New Music Friday always promises a plethora of that good-good new-new from some of your favorite artists, maybe some long-awaited, maybe some tired, through, and delayed, and maybe some songs by a treasure trove of #whos you've never heard of before. We know. It's overwhelming! Thank the heavens PAPER is here help sift through the goodness, the garbage, and the noise, and bring you the best every Friday. We gotchu, sis. Let's bop to it!
Much is being made online about the maturity and nuance of Troye Sivan's universal queer love songs on Bloom, as well it should be. In our PAPER interview, we learned that Sivan is a highly intuitive artist who follows his own arrow, so to speak. "Lucky Strike" is one example on an album brimming over with highlights, with its sweetly affecting "tell me all the ways to love you" refrain, and its immaculately produced electronic pop beat. Sivan's voice and radically confessional lyrics are the true star of this show, though, and aren't we lucky to bear witness to it?
From nowhere, Eminem dropped a whole new album overnight. Kamikaze appears, by and large to be a response to critics of his last album Revival, which was released eight months prior. While it feels dicey at this present juncture to dive into the ethos behind this album (he's naming names without apology), we can say for sure that several of these songs are bangers in their own right. "Lucky You" is one such moment: Eminem and Joyner Lucas trade barbed, speed-of-light-fast flows back and forth over an uptempo trap beat, accented by chimes and piano to offset the track's hype machinery. The two of them fill the track up with enough rapid-fire energy and clever wordplay to warrant repeat listens for clubs and closer context. That's it's own kind of accomplishment.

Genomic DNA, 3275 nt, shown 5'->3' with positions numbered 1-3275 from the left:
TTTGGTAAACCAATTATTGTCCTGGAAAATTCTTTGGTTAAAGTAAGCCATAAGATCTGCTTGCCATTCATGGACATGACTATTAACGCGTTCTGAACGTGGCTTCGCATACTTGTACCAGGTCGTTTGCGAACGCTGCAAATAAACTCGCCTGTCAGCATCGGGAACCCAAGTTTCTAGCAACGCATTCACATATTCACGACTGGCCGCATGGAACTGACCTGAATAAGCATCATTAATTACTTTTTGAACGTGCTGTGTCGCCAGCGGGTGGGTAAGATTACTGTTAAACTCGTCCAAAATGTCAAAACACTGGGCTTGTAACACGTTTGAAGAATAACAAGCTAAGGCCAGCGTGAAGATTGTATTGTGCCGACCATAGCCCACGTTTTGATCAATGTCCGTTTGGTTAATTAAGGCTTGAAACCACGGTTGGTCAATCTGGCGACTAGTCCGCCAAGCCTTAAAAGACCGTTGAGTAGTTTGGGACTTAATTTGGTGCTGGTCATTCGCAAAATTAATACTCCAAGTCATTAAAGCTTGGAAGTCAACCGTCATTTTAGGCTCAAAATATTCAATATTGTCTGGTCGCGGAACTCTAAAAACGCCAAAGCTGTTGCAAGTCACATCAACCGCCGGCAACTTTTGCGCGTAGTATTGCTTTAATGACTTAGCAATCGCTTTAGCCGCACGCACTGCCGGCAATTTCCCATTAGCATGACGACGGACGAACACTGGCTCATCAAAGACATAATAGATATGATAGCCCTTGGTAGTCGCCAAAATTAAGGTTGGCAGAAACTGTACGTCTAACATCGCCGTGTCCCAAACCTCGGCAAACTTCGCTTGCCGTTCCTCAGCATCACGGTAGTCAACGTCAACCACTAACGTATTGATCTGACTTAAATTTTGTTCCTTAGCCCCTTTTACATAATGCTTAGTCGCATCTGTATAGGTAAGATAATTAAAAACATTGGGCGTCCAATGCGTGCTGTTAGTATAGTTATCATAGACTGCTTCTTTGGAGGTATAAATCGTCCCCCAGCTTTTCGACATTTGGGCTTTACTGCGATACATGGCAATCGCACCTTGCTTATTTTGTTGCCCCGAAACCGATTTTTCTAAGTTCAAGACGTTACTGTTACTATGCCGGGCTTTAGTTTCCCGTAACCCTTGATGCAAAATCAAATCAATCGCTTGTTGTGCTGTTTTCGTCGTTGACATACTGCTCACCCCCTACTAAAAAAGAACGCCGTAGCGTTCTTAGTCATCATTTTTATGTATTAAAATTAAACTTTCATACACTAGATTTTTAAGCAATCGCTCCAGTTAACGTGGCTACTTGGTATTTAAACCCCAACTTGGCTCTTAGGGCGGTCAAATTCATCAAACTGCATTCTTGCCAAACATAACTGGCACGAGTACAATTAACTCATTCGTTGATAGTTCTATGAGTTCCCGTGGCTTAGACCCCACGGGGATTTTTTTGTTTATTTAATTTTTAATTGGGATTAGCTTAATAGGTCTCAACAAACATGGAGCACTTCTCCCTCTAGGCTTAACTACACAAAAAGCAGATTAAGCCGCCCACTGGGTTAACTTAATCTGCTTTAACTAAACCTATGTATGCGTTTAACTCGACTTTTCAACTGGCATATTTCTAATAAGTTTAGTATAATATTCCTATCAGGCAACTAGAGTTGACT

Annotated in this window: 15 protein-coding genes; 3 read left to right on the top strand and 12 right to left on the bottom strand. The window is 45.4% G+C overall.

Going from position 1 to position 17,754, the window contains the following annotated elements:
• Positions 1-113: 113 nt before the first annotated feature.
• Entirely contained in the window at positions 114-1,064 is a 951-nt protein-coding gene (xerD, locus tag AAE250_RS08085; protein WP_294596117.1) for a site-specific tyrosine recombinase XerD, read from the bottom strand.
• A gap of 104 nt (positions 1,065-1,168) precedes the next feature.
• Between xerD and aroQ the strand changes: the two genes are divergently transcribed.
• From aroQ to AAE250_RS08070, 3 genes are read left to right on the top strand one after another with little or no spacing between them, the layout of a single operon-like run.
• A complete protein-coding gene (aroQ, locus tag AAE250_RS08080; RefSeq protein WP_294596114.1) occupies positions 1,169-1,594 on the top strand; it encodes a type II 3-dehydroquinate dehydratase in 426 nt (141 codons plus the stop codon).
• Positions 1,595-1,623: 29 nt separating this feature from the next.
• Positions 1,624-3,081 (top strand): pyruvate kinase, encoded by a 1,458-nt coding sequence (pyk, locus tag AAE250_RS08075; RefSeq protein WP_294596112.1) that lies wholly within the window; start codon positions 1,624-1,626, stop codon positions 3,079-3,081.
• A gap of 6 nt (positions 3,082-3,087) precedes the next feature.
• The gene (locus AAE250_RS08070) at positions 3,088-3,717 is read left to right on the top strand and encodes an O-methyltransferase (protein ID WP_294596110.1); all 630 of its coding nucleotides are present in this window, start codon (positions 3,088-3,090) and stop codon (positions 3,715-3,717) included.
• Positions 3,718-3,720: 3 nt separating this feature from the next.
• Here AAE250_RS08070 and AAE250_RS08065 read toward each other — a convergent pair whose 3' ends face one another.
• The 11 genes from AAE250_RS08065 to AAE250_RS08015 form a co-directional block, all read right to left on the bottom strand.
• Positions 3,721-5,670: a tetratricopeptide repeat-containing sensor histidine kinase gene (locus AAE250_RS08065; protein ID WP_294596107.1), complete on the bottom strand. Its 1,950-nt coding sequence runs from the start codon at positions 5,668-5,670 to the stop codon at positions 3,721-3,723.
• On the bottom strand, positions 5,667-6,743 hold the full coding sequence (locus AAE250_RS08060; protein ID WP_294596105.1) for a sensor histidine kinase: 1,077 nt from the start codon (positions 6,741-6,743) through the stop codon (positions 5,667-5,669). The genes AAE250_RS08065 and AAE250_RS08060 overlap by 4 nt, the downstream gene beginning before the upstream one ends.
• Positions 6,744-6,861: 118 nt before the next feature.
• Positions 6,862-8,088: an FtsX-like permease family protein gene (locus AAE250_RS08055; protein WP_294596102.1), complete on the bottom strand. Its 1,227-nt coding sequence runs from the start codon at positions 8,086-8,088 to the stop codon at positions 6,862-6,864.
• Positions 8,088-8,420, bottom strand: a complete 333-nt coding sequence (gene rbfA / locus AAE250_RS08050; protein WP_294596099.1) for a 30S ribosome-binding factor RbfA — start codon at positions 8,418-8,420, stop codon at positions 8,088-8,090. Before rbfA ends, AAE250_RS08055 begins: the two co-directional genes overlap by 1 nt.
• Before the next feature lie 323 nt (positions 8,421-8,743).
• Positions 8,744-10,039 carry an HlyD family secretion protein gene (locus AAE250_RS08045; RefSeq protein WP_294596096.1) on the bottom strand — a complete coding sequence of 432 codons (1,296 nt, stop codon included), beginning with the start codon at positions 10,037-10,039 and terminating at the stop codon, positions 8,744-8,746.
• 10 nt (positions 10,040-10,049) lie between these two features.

Rising London R&B star Mabel seems to have found her voice on "One Shot," sounding perfectly at home in the warm, globally minded sonic palette she creates, blending soulful vocals with playful wordplay. "One Shot" boasts an array of endlessly catchy hooks about that special chance at romance. It all feels designed for Mabel's inevitable mainstream crossover, but nothing about this feels forced. It goes down easy, like a shot of honey.
Singer, songwriter, and multi-instrumentalist Tash Sultana, one of PAPER's 50 LGBTQ Musicians You Should Prioritize, drops her debut album Flow State today. Like its title suggests, it is stacked with free-flowing meditations on her life, identity, and love. Sultana has always been an open book about her journey as a busker and former drug addict before music turned it all around, and on tracks like "Cigarettes," she lays it all bare. "I've got a penny for my thoughts/ I've got a dollar for my doubts/I got a message for myself," she sings over layered, melancholy guitar licks. The song becomes a metaphor of picking oneself up from rock bottom, soaring into a majestic chorus that ends in a soulful hum, before exploding into a funked-out coda. "Cigarettes" is an undeniable jam that will find its way from Sultana's heart to yours.